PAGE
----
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The High & the Mighty: Latest Info


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As you may remember from the last chapter of the continuing saga of the "lost" John Wayne movie, "The High and the Mighty"(1954), there were a few notices in Variety and The Hollywood Reporter since the Duke's son, Michael Wayne passed away, indicating that the Wayne estate would be actively pursuing re-release of this adventure flick, which alot of youngsters have never seen and alot of us over-40 folk long to see again.

 

If you don't know this film, it's one of the movies, along with "Zero Hour!"(1957) & "Airport"(1970), that led to the uproarious parody "Airplane". Yet, with masterful William Wellman as director, its glorious Dmitri Tiomkin score, John Wayne's wonderfully enigmatic tough guy pilot and other fine performances by, among others, the late, underrated, Jan Sterling, "The H & M" is far superior, and alot more fun, at least in my memory. Of course, I only saw it on tv in the bad old days as a kid, in B&W with, (horrors!), commercial intteruptions!!! Yes, we really suffered in the pioneer days of movie appreciation.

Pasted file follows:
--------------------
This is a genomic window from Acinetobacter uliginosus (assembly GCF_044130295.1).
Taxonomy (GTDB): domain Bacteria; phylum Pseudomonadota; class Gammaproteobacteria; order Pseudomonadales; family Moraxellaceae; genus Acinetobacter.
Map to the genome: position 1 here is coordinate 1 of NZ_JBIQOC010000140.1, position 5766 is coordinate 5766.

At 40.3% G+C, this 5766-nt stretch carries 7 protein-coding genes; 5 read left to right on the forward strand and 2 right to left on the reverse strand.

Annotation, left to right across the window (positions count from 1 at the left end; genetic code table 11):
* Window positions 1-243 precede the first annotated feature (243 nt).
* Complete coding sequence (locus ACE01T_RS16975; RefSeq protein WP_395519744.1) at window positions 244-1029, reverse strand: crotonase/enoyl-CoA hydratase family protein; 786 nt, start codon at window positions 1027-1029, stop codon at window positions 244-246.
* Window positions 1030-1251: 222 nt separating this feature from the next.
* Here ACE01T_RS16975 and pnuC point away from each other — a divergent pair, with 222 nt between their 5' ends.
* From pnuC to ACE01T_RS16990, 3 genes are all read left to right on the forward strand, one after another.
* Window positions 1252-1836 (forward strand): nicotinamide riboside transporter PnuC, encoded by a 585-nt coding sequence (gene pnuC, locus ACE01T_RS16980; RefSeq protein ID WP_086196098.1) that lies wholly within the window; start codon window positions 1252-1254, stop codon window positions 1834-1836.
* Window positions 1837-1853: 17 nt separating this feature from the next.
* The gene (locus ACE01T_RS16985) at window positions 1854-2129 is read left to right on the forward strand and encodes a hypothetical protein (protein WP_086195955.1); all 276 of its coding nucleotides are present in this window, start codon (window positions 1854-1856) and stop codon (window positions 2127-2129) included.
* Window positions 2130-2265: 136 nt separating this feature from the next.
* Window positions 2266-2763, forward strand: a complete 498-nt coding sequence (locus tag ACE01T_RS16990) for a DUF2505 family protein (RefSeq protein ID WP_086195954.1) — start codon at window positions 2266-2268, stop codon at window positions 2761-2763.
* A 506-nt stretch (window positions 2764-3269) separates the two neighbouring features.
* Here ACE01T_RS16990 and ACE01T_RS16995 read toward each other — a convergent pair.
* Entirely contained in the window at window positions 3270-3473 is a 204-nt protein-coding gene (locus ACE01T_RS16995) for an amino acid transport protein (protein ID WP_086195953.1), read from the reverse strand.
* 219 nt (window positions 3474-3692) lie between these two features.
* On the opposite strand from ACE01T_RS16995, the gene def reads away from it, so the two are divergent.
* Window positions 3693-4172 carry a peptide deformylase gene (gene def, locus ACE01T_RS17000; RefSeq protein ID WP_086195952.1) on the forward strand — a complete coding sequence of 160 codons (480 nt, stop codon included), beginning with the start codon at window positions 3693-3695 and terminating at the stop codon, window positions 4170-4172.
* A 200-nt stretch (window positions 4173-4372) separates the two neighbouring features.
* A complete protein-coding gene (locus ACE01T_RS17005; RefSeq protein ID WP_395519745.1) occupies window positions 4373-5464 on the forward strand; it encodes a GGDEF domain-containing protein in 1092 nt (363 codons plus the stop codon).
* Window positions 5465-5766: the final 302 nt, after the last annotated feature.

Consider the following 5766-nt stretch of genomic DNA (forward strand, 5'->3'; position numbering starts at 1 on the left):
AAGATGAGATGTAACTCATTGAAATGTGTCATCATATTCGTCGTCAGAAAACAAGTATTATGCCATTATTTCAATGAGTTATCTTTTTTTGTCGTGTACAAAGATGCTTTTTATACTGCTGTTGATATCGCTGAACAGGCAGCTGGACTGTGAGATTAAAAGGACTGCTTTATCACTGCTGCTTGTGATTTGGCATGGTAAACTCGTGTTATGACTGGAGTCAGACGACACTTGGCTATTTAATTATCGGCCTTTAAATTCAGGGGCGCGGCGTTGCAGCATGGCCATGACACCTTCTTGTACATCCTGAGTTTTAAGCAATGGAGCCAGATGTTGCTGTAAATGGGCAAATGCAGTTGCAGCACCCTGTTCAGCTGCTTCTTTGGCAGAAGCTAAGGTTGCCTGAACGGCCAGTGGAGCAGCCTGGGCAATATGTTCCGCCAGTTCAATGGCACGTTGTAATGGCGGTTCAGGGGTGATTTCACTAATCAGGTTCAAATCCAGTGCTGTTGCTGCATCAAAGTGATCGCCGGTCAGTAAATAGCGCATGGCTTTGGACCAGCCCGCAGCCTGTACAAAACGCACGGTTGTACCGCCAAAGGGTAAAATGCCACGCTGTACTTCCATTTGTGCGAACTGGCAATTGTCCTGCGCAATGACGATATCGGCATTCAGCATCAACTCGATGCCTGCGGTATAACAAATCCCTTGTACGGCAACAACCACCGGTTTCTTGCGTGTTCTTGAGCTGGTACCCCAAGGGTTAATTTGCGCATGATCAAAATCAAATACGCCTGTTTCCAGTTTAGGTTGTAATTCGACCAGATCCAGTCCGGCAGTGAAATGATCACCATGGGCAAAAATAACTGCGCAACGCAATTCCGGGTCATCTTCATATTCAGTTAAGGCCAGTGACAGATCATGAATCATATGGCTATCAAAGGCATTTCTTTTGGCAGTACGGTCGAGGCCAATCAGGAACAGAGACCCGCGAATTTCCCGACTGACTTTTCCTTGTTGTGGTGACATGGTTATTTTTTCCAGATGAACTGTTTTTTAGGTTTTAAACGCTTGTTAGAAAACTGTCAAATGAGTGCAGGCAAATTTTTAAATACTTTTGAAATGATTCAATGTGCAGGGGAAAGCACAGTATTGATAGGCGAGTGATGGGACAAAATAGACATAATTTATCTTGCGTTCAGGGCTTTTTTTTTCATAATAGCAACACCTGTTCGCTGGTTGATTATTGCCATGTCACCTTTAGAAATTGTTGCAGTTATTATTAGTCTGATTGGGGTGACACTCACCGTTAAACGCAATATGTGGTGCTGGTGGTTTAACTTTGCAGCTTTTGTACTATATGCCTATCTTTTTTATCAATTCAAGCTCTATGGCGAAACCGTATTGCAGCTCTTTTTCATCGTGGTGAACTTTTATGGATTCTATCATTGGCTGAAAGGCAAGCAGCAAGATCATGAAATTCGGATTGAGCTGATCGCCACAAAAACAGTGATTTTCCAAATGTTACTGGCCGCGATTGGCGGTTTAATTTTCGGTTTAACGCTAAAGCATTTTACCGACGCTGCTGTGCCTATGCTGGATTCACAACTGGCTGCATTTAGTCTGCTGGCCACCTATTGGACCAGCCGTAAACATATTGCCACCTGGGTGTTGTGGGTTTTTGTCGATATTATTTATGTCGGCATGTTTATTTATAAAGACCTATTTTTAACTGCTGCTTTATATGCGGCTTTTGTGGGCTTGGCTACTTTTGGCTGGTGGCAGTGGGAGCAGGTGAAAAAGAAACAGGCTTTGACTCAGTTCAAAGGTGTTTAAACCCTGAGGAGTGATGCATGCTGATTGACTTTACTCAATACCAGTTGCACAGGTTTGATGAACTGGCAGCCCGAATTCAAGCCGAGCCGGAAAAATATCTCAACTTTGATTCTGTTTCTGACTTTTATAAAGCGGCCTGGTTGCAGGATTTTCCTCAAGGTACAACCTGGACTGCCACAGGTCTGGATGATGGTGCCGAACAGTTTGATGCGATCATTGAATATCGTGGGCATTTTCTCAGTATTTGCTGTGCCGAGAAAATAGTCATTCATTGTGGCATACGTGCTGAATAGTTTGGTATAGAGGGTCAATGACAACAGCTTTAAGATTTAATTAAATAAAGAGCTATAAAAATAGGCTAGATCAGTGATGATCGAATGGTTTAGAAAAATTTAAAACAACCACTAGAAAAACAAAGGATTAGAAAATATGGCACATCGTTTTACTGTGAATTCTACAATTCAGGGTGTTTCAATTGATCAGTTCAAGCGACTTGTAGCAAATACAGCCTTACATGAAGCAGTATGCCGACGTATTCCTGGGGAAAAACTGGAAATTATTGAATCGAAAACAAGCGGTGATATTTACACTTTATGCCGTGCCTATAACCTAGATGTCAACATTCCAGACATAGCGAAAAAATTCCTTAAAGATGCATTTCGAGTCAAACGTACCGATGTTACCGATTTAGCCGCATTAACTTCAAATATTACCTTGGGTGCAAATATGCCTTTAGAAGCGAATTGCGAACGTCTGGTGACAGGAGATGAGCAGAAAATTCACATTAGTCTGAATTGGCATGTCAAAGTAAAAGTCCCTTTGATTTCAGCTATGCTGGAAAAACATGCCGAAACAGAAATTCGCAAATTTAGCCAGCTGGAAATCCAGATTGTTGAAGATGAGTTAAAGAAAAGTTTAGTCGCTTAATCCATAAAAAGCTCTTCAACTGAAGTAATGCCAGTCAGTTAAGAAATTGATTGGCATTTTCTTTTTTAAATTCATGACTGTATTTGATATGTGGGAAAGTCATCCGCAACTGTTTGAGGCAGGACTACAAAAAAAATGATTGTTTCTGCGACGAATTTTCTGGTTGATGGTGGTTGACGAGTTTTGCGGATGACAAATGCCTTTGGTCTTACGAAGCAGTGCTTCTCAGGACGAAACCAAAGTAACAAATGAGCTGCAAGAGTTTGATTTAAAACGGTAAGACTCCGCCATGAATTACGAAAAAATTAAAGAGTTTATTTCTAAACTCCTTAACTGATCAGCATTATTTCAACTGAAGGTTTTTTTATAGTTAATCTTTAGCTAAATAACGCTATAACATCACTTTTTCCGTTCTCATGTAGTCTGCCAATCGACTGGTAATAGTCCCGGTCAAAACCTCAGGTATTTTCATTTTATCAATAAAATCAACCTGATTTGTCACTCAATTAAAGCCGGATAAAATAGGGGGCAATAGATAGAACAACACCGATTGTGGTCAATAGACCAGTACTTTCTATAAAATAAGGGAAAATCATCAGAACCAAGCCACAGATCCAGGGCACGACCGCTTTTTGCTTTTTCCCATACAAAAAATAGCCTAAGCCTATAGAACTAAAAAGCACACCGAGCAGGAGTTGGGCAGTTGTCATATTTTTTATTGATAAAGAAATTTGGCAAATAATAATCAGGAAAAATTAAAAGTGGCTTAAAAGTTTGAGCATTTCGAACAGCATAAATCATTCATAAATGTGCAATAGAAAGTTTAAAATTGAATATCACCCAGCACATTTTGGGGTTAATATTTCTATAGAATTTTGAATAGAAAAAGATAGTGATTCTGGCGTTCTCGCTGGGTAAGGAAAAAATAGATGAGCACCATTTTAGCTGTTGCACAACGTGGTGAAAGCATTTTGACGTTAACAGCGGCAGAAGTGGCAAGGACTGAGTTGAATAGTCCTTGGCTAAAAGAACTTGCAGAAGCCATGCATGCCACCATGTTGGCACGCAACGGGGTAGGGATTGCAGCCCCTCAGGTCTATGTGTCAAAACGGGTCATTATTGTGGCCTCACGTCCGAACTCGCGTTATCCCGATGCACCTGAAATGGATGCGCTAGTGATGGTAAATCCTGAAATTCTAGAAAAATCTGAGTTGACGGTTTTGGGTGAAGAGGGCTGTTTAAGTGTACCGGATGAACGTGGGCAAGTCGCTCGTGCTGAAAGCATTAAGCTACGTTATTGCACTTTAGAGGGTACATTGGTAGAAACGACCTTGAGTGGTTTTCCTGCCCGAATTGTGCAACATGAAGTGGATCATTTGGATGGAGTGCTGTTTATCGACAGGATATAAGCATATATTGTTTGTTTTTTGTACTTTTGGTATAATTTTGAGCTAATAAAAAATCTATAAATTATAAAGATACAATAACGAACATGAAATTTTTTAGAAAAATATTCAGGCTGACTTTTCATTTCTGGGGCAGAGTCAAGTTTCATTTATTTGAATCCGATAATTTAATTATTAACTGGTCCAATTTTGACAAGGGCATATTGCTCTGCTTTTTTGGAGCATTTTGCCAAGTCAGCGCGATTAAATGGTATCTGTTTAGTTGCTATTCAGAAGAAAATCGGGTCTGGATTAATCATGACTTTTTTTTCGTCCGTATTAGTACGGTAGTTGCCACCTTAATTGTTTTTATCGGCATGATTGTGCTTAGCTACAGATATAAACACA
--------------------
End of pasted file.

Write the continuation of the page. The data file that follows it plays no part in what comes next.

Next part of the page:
Well, I just came across a new report that "The High And The Mighty" was still undergoing extensive restoration in anticipation of its DVD debut late this year or possibly early 2005. Still no official date yet but it's now confirmed that Paramount Home Video has obtained the DVD rights. Warners released the film theatrically but the John Wayne estate owns the film. However, they are mulling a possible limited theatrical re-release prior to its home video debut. (BTW, you can still pre-register for the dvd at Amazon). Still, I'd definitely enjoy seeing it in a movie house, how about y'all?